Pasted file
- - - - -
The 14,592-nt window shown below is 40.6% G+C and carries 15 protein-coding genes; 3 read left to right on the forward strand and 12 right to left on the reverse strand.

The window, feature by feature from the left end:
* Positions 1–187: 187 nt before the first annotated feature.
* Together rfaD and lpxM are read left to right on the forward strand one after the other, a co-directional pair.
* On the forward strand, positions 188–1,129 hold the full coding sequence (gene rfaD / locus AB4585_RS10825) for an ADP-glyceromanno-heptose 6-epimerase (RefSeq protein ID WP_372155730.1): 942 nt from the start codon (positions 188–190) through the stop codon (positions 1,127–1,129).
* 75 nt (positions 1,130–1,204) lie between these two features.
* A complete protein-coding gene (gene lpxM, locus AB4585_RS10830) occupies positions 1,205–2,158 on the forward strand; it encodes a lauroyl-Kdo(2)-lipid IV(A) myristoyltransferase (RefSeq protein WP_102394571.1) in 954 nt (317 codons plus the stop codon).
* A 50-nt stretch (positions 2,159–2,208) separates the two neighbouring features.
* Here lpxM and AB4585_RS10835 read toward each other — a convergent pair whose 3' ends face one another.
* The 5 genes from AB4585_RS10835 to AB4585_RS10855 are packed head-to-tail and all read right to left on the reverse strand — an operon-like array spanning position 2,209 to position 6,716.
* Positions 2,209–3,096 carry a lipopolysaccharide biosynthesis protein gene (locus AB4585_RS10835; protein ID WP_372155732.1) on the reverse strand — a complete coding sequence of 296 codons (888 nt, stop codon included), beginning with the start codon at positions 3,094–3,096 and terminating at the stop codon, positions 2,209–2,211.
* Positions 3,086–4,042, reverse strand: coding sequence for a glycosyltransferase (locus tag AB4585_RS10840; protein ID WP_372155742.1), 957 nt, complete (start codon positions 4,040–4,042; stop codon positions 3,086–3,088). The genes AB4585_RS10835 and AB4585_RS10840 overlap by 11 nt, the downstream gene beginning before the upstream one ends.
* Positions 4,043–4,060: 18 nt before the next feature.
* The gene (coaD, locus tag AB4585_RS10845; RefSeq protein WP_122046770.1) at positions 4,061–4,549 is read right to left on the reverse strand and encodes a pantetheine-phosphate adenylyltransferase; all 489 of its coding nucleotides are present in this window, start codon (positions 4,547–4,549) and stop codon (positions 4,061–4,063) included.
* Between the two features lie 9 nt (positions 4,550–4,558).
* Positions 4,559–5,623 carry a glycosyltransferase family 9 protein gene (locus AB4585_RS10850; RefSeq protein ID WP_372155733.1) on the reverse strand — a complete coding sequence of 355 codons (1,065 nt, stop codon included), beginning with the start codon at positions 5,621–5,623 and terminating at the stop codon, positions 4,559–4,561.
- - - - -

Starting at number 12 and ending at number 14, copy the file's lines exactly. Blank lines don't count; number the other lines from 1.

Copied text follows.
* Positions 3,086–4,042, reverse strand: coding sequence for a glycosyltransferase (locus tag AB4585_RS10840; protein ID WP_372155742.1), 957 nt, complete (start codon positions 4,040–4,042; stop codon positions 3,086–3,088). The genes AB4585_RS10835 and AB4585_RS10840 overlap by 11 nt, the downstream gene beginning before the upstream one ends.
* Positions 4,043–4,060: 18 nt before the next feature.
* The gene (coaD, locus tag AB4585_RS10845; RefSeq protein WP_122046770.1) at positions 4,061–4,549 is read right to left on the reverse strand and encodes a pantetheine-phosphate adenylyltransferase; all 489 of its coding nucleotides are present in this window, start codon (positions 4,547–4,549) and stop codon (positions 4,061–4,063) included.